And what they're doing as they're trying to turn this into commercial product is they're manufacturing all of the high value engineering and control components at a factory and all you have to do onsite is put in pads, pipes, and tanks. They have their first one up and running in Sacramento, and it was ninety days they went from a bare site to a facility that was producing biogas for energy.
We talk about our energy spend. We said no higher cost to the consumer. Typically when you have an energy bill, you're paying your bill, you're primarily producing, buying brown power of some kind. Then you decide whether to do an energy efficiency measure on your home, whether it's a retrofit or a new home, with the goal of spending less energy afterwards. Maybe have an initial payback period where you pay it off, and after that you save money. But you're still spending less money. That's usually the goal of the energy efficiency measures, but you're still buying predominantly brown power.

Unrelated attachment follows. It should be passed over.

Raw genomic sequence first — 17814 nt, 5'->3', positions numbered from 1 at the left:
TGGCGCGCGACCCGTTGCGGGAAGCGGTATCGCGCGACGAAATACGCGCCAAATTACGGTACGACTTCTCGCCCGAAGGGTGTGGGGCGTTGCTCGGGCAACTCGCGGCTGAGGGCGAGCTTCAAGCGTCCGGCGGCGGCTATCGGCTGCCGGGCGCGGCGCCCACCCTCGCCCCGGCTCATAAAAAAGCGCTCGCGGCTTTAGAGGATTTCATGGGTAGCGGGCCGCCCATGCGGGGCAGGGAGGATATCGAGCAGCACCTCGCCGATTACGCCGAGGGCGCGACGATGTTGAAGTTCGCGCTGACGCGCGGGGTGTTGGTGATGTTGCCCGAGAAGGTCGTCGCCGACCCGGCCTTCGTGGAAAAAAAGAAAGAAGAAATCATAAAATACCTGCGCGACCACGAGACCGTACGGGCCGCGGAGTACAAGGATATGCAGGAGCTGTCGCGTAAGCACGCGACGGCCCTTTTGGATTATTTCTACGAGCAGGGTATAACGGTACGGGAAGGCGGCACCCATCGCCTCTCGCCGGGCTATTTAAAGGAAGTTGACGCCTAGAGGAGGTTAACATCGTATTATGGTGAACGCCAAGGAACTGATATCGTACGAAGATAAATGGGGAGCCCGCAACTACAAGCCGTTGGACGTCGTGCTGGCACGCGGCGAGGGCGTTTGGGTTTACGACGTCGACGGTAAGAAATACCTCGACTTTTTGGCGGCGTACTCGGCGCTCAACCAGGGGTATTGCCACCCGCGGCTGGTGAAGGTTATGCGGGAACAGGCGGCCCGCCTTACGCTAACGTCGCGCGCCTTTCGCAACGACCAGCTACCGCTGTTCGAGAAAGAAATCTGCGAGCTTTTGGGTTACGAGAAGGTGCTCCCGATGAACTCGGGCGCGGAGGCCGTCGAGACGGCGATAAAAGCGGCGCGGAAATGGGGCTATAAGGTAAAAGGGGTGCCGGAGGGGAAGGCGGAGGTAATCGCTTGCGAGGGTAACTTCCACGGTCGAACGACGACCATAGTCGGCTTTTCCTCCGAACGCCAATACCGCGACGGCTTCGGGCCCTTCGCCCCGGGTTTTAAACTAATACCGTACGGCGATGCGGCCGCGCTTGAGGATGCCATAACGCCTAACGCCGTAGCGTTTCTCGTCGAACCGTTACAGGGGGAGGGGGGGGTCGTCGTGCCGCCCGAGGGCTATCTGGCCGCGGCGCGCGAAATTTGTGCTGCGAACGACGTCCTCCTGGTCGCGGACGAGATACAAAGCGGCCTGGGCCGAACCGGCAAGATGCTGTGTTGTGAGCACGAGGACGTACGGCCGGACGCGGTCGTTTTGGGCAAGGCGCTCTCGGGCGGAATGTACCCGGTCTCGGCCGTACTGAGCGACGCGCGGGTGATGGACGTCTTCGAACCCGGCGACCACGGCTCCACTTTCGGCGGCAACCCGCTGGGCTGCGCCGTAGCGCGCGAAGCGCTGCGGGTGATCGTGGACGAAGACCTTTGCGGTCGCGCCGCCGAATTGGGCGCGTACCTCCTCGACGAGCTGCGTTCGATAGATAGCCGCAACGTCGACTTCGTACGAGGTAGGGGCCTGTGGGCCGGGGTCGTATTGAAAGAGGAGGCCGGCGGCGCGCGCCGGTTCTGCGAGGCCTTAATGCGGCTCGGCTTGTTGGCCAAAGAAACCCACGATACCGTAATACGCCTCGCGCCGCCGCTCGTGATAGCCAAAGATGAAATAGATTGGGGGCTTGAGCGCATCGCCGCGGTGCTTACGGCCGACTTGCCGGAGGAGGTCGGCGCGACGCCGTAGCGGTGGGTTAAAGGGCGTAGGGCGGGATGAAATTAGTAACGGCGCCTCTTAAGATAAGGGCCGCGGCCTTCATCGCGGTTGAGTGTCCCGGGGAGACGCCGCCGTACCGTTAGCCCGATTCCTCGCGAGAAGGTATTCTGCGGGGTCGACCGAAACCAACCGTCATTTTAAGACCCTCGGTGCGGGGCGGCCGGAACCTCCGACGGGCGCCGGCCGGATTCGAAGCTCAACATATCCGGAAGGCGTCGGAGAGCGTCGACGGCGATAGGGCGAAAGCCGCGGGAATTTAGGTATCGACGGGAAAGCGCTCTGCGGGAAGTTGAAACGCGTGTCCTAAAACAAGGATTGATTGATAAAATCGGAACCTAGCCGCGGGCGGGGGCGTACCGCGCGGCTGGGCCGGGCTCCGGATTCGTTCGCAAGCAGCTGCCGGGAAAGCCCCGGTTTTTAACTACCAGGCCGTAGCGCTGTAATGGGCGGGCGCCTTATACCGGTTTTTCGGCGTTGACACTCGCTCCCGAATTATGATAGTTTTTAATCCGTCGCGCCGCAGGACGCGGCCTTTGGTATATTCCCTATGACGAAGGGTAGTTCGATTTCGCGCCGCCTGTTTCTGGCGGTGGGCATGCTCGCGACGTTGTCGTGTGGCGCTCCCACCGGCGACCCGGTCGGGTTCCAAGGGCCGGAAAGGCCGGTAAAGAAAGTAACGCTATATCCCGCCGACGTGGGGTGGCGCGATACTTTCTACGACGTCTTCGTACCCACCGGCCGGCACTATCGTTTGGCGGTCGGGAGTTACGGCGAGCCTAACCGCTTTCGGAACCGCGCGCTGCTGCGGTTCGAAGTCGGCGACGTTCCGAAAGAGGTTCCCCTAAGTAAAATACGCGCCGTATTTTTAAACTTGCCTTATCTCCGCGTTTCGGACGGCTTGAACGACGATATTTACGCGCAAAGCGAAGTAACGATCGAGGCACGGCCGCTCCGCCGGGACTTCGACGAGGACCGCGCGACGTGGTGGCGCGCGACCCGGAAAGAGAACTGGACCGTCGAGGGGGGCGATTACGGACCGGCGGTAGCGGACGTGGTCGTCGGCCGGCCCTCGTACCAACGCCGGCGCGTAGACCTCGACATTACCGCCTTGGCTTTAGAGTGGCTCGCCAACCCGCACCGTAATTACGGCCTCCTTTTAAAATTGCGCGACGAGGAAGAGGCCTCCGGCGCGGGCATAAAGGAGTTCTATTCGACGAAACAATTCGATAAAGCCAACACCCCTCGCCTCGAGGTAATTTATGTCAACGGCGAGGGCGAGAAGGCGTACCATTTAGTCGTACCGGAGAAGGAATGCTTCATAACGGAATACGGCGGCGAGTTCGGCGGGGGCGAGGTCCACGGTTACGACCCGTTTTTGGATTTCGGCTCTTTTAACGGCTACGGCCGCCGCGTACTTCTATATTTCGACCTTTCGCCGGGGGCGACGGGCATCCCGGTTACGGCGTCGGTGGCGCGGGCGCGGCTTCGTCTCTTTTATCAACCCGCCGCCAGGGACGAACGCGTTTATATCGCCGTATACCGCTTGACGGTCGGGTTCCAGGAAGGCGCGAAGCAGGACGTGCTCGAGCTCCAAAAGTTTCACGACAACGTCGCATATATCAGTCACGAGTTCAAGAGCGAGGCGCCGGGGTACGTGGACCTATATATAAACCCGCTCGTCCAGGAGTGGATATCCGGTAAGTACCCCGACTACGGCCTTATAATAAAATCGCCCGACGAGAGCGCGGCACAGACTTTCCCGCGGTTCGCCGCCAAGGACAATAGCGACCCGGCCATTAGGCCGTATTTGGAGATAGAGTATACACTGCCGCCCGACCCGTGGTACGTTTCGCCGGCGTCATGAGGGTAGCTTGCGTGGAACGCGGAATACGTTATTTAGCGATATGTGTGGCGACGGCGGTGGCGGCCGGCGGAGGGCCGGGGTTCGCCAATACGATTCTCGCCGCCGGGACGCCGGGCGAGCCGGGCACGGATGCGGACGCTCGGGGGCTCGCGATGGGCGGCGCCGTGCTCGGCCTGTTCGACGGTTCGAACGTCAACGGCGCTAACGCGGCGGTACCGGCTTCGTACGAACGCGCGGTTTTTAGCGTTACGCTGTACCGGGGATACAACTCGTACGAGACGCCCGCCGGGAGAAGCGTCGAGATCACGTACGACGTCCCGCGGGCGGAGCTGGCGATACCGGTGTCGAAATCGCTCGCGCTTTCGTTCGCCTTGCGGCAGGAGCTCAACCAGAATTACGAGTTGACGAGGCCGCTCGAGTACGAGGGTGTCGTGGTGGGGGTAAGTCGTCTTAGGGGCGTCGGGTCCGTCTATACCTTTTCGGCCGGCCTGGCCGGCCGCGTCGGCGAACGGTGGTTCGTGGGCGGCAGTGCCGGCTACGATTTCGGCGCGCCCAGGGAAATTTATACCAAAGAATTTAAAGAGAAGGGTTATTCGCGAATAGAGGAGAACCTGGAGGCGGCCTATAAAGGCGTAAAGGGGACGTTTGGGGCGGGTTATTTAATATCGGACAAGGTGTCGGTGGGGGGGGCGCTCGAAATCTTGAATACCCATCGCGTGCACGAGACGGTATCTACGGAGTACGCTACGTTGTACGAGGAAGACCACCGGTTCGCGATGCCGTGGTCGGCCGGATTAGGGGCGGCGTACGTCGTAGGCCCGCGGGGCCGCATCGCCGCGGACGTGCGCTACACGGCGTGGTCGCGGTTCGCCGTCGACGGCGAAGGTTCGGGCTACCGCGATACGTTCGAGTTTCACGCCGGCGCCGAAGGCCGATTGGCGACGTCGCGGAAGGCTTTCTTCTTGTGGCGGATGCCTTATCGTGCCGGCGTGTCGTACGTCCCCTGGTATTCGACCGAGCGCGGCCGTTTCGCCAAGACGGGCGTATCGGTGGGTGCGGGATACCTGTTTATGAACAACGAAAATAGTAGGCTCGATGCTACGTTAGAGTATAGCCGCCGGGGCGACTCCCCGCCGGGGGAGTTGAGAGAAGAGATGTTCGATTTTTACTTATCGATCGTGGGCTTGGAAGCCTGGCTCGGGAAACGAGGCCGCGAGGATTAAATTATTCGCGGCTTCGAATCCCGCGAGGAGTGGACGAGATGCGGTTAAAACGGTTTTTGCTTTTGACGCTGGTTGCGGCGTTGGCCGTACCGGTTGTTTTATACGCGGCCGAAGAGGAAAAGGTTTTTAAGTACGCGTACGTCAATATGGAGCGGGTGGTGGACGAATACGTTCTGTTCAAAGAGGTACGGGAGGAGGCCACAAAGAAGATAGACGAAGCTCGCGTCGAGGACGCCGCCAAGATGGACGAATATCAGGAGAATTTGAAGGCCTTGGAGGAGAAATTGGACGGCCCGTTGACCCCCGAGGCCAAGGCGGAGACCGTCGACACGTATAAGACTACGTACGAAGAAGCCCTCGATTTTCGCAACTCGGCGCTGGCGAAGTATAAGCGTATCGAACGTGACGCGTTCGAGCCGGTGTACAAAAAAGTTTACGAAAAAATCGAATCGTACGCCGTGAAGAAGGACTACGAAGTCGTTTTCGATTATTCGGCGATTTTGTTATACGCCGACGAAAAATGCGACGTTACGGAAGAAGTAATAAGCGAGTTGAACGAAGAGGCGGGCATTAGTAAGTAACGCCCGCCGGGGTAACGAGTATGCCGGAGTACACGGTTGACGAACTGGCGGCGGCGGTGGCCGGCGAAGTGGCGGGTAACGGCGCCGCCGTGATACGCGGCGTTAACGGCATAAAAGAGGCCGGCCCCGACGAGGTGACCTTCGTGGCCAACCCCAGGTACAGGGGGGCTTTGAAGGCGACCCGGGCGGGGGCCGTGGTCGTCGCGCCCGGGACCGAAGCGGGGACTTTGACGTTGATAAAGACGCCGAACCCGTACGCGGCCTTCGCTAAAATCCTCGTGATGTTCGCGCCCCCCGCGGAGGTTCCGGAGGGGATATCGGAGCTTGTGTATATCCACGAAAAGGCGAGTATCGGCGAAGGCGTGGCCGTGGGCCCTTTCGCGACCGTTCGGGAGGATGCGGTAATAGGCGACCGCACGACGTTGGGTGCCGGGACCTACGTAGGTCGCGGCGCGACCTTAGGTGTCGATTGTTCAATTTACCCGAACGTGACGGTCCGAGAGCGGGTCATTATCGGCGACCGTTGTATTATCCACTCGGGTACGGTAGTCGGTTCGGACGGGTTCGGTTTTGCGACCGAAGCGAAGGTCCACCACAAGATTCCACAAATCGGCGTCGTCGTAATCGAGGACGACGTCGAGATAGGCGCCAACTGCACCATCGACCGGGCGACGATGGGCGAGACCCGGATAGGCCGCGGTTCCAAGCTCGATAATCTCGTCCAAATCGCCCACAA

What we're trying to do at West Village is here's a typical energy spend if you looked across the street in the neighborhood and saw what was typical. What we're saying is we spend all this money on energy efficiency measures. Our goal is not to make your energy bill less. Our goal is to make your bill the same, so no higher cost to the consumer. But we want that energy spend to be spent on different things. One is green energy, and the other is to pay for the energy efficiency measures.